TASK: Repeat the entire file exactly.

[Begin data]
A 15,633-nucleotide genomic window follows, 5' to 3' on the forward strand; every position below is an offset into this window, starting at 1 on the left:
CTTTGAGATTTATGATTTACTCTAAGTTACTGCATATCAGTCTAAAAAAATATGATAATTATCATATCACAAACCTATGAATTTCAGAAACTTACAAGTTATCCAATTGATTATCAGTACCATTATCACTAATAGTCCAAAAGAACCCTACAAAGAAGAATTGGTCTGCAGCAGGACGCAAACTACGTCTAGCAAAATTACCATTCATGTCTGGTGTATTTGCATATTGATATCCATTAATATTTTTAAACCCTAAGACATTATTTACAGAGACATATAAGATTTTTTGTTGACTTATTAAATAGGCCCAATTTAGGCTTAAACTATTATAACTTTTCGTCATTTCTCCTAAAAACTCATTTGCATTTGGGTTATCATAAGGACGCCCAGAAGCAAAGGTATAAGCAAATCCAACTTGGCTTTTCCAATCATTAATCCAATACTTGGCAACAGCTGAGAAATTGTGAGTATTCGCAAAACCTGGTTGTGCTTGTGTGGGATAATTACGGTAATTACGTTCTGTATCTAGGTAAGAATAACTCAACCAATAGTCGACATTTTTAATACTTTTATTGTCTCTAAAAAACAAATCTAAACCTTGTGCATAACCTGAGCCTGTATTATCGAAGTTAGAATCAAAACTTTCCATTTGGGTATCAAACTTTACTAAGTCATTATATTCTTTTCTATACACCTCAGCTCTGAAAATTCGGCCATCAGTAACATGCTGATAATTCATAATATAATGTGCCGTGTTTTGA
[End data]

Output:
A 15,633-nucleotide genomic window follows, 5' to 3' on the forward strand; every position below is an offset into this window, starting at 1 on the left:
CTTTGAGATTTATGATTTACTCTAAGTTACTGCATATCAGTCTAAAAAAATATGATAATTATCATATCACAAACCTATGAATTTCAGAAACTTACAAGTTATCCAATTGATTATCAGTACCATTATCACTAATAGTCCAAAAGAACCCTACAAAGAAGAATTGGTCTGCAGCAGGACGCAAACTACGTCTAGCAAAATTACCATTCATGTCTGGTGTATTTGCATATTGATATCCATTAATATTTTTAAACCCTAAGACATTATTTACAGAGACATATAAGATTTTTTGTTGACTTATTAAATAGGCCCAATTTAGGCTTAAACTATTATAACTTTTCGTCATTTCTCCTAAAAACTCATTTGCATTTGGGTTATCATAAGGACGCCCAGAAGCAAAGGTATAAGCAAATCCAACTTGGCTTTTCCAATCATTAATCCAATACTTGGCAACAGCTGAGAAATTGTGAGTATTCGCAAAACCTGGTTGTGCTTGTGTGGGATAATTACGGTAATTACGTTCTGTATCTAGGTAAGAATAACTCAACCAATAGTCGACATTTTTAATACTTTTATTGTCTCTAAAAAACAAATCTAAACCTTGTGCATAACCTGAGCCTGTATTATCGAAGTTAGAATCAAAACTTTCCATTTGGGTATCAAACTTTACTAAGTCATTATATTCTTTTCTATACACCTCAGCTCTGAAAATTCGGCCATCAGTAACATGCTGATAATTCATAATATAATGTGCCGTGTTTTGA